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Denial: A Basic Survival Skill

Posted Oct 18 2009 10:03pm
A friend of mine who is a psychologist, told me that I am suffering from “Chronic Euphoria”. She says I am far too happy for my circumstances and teases me about being in denial. The truth is that she is right. I am in denial. In fact, it may be our most important survival skill.

We all live with varying degrees of denial. If we didn’t, we would never leave the house. Fatal car accidents occur every day. But not to me. Houses and buildings burn down every day. But not where I am. I live in Los Angeles and someday there will be a catastrophic earthquake. But it won’t hit my house. A certain amount of denial is required for us to be able to function in this modern world of ours. I consider this a ‘healthy level of denial’.

What is an unhealthy level of denial? Denying what already exists. My psychologist friend is worried that I may be in denial about how my disease/disability affects others around me. I don’t think so. In fact, I think I am particularly sensitive about how my disease affects others, especially my wife who is my primary caregiver. In many ways this disease (multiple sclerosis, for those who don’t know) is harder on her than it is on me. I am aware of that. No denial here.

Unhealthy denial may also occur when we deny that we have control or influence over circumstances in our lives. Or, at a minimum, controlling how we respond to those circumstances, events relationships, etc.

Healthy denial may be denying a possible adverse outcome. Denying a possible adverse outcome is also how many of us function every day. Car accidents, burning building and earthquakes occur almost daily, sometimes more often. If we really thought that these events would hurt or kill us, we would run and hide. We, or at least most of us, live our lives with an expectation that “bad things” won’t happen to us. While it is true that bad things happen all the time, we don’t expect them to happen to us.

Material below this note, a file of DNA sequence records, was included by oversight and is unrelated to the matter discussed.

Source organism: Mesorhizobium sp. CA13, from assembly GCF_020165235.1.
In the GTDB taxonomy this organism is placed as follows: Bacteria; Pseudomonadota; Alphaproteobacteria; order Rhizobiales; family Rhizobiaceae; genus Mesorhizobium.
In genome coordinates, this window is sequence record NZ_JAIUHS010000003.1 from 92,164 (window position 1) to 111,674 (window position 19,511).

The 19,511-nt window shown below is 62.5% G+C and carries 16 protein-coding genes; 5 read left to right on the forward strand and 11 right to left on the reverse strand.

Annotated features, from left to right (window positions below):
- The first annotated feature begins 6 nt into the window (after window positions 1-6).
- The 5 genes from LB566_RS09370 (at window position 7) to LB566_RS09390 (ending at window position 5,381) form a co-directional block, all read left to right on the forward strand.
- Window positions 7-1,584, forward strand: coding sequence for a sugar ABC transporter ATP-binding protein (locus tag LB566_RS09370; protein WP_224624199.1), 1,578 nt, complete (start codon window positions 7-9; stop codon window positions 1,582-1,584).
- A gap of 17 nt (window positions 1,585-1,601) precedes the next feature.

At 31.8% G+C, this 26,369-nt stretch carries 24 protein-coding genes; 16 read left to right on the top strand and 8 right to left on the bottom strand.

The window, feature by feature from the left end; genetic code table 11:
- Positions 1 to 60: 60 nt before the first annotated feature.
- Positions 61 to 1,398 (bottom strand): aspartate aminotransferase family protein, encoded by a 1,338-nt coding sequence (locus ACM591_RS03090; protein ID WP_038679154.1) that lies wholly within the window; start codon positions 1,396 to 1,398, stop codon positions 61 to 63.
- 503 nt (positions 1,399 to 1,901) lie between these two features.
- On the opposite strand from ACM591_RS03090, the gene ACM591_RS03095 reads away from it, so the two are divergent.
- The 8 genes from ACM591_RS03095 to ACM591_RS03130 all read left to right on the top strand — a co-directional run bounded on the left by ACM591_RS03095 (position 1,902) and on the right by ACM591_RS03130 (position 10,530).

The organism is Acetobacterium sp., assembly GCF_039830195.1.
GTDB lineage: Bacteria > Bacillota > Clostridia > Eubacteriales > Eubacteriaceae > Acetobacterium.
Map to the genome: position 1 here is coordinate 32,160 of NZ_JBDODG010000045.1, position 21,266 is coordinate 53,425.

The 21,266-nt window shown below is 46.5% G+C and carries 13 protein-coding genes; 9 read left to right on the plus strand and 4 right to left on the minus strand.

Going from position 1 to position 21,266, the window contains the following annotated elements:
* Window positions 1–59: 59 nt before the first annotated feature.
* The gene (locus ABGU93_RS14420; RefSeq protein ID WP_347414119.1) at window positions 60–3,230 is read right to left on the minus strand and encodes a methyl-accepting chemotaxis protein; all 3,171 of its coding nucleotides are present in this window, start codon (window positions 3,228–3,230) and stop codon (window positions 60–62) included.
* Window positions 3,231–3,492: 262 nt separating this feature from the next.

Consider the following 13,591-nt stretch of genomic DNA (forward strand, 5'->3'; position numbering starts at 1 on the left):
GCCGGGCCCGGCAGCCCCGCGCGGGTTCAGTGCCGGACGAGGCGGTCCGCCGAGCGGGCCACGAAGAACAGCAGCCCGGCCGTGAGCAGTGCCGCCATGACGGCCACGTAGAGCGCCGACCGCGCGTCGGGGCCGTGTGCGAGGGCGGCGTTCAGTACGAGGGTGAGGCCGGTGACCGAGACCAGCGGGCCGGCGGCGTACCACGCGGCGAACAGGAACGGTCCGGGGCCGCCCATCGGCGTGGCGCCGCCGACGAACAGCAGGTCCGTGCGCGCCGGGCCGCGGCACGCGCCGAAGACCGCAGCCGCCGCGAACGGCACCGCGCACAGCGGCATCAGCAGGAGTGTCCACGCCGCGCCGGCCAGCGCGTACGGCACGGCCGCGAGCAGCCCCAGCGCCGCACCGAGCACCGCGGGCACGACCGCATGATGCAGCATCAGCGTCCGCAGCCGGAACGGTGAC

I do know people that always expect the worst. To me, denying possible positive outcomes may be the UN-healthiest form of denial.

I live with a chronic disease and there is a great possibility that my condition may worsen. I know that and don’t deny it. But I live my life in anticipation of good things, accomplishing physical goals and expecting new treatments to improve my quality of life. To me, that is healthy denial and that is okay with me.

According to my psychologist friend, there is no such thing as “healthy denial.” Instead, she says that these are coping skills and being able to cope with the realities of life is good….and healthy. She is probably right.

Call it healthy denial, coping skills or whatever you like. Being able to accept reality is always healthy. There is no denying it.

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